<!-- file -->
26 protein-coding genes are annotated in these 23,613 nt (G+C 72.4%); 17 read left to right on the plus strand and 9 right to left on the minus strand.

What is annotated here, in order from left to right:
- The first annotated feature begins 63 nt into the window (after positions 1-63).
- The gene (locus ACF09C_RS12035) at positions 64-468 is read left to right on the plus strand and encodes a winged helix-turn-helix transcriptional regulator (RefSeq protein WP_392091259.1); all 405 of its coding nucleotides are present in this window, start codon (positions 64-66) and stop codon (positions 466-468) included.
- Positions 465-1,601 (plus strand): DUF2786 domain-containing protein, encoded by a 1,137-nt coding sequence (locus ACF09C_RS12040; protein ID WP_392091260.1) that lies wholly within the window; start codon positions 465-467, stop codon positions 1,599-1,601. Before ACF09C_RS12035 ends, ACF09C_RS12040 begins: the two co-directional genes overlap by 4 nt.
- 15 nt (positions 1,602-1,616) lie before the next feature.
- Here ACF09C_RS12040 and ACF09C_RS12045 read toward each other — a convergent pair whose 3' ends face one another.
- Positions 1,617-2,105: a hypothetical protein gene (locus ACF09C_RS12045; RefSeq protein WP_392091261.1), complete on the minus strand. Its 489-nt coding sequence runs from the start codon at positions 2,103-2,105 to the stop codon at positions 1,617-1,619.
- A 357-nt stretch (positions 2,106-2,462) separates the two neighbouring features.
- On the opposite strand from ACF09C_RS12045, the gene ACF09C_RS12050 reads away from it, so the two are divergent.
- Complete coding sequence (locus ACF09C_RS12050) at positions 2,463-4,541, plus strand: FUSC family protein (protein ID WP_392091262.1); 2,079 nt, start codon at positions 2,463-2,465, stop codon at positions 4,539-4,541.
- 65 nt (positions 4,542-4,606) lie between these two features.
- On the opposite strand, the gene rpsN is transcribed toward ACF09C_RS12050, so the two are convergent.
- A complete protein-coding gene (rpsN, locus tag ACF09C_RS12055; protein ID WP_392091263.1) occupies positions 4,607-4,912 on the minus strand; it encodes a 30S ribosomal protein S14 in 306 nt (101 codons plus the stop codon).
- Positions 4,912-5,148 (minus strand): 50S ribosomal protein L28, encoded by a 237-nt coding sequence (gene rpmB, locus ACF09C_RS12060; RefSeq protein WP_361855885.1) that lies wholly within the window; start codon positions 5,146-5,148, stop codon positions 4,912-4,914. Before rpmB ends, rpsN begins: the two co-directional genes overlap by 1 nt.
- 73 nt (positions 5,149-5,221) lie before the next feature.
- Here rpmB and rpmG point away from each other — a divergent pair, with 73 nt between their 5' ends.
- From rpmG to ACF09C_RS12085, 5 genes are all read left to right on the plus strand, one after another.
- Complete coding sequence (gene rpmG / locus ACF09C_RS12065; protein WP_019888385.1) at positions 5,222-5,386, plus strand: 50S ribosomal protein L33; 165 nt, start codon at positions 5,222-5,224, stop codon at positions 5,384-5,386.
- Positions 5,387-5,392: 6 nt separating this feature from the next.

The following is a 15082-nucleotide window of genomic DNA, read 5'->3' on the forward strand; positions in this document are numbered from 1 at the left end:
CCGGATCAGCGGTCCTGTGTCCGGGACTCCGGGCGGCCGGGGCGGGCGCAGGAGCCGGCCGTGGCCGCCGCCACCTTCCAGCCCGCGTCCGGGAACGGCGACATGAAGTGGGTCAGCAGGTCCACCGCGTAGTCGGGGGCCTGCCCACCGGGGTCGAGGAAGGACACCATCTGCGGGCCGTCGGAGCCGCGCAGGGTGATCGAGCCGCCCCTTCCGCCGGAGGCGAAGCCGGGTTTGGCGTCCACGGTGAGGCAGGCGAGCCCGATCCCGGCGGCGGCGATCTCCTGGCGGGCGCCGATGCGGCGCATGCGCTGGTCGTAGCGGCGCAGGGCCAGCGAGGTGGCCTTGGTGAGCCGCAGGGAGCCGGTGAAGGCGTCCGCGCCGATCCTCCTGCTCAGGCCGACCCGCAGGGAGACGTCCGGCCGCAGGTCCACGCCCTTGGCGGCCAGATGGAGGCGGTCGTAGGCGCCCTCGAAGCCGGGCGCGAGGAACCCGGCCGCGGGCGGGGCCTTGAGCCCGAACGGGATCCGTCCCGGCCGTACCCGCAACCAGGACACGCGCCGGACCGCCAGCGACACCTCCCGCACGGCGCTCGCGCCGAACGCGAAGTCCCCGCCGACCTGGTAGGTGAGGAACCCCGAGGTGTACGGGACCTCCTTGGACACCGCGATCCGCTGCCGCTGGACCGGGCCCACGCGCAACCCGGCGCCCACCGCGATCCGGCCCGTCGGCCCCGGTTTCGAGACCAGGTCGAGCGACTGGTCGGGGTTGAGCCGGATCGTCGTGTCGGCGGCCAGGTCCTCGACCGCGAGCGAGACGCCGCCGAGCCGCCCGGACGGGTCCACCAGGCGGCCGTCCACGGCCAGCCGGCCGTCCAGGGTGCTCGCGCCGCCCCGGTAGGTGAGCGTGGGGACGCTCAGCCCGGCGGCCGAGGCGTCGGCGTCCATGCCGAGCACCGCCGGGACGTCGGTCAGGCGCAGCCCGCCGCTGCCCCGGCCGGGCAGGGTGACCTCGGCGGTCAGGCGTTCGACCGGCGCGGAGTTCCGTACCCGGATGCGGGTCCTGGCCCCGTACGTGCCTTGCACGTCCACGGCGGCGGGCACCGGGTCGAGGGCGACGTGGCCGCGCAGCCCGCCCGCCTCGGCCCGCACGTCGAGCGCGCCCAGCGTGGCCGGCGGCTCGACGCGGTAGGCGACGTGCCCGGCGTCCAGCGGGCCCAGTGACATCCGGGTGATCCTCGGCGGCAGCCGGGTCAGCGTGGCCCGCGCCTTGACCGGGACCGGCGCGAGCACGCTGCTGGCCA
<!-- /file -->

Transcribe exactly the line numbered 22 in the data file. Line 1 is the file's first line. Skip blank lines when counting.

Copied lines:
CCGGATCAGCGGTCCTGTGTCCGGGACTCCGGGCGGCCGGGGCGGGCGCAGGAGCCGGCCGTGGCCGCCGCCACCTTCCAGCCCGCGTCCGGGAACGGCGACATGAAGTGGGTCAGCAGGTCCACCGCGTAGTCGGGGGCCTGCCCACCGGGGTCGAGGAAGGACACCATCTGCGGGCCGTCGGAGCCGCGCAGGGTGATCGAGCCGCCCCTTCCGCCGGAGGCGAAGCCGGGTTTGGCGTCCACGGTGAGGCAGGCGAGCCCGATCCCGGCGGCGGCGATCTCCTGGCGGGCGCCGATGCGGCGCATGCGCTGGTCGTAGCGGCGCAGGGCCAGCGAGGTGGCCTTGGTGAGCCGCAGGGAGCCGGTGAAGGCGTCCGCGCCGATCCTCCTGCTCAGGCCGACCCGCAGGGAGACGTCCGGCCGCAGGTCCACGCCCTTGGCGGCCAGATGGAGGCGGTCGTAGGCGCCCTCGAAGCCGGGCGCGAGGAACCCGGCCGCGGGCGGGGCCTTGAGCCCGAACGGGATCCGTCCCGGCCGTACCCGCAACCAGGACACGCGCCGGACCGCCAGCGACACCTCCCGCACGGCGCTCGCGCCGAACGCGAAGTCCCCGCCGACCTGGTAGGTGAGGAACCCCGAGGTGTACGGGACCTCCTTGGACACCGCGATCCGCTGCCGCTGGACCGGGCCCACGCGCAACCCGGCGCCCACCGCGATCCGGCCCGTCGGCCCCGGTTTCGAGACCAGGTCGAGCGACTGGTCGGGGTTGAGCCGGATCGTCGTGTCGGCGGCCAGGTCCTCGACCGCGAGCGAGACGCCGCCGAGCCGCCCGGACGGGTCCACCAGGCGGCCGTCCACGGCCAGCCGGCCGTCCAGGGTGCTCGCGCCGCCCCGGTAGGTGAGCGTGGGGACGCTCAGCCCGGCGGCCGAGGCGTCGGCGTCCATGCCGAGCACCGCCGGGACGTCGGTCAGGCGCAGCCCGCCGCTGCCCCGGCCGGGCAGGGTGACCTCGGCGGTCAGGCGTTCGACCGGCGCGGAGTTCCGTACCCGGATGCGGGTCCTGGCCCCGTACGTGCCTTGCACGTCCACGGCGGCGGGCACCGGGTCGAGGGCGACGTGGCCGCGCAGCCCGCCCGCCTCGGCCCGCACGTCGAGCGCGCCCAGCGTGGCCGGCGGCTCGACGCGGTAGGCGACGTGCCCGGCGTCCAGCGGGCCCAGTGACATCCGGGTGATCCTCGGCGGCAGCCGGGTCAGCGTGGCCCGCGCCTTGACCGGGACCGGCGCGAGCACGCTGCTGGCCA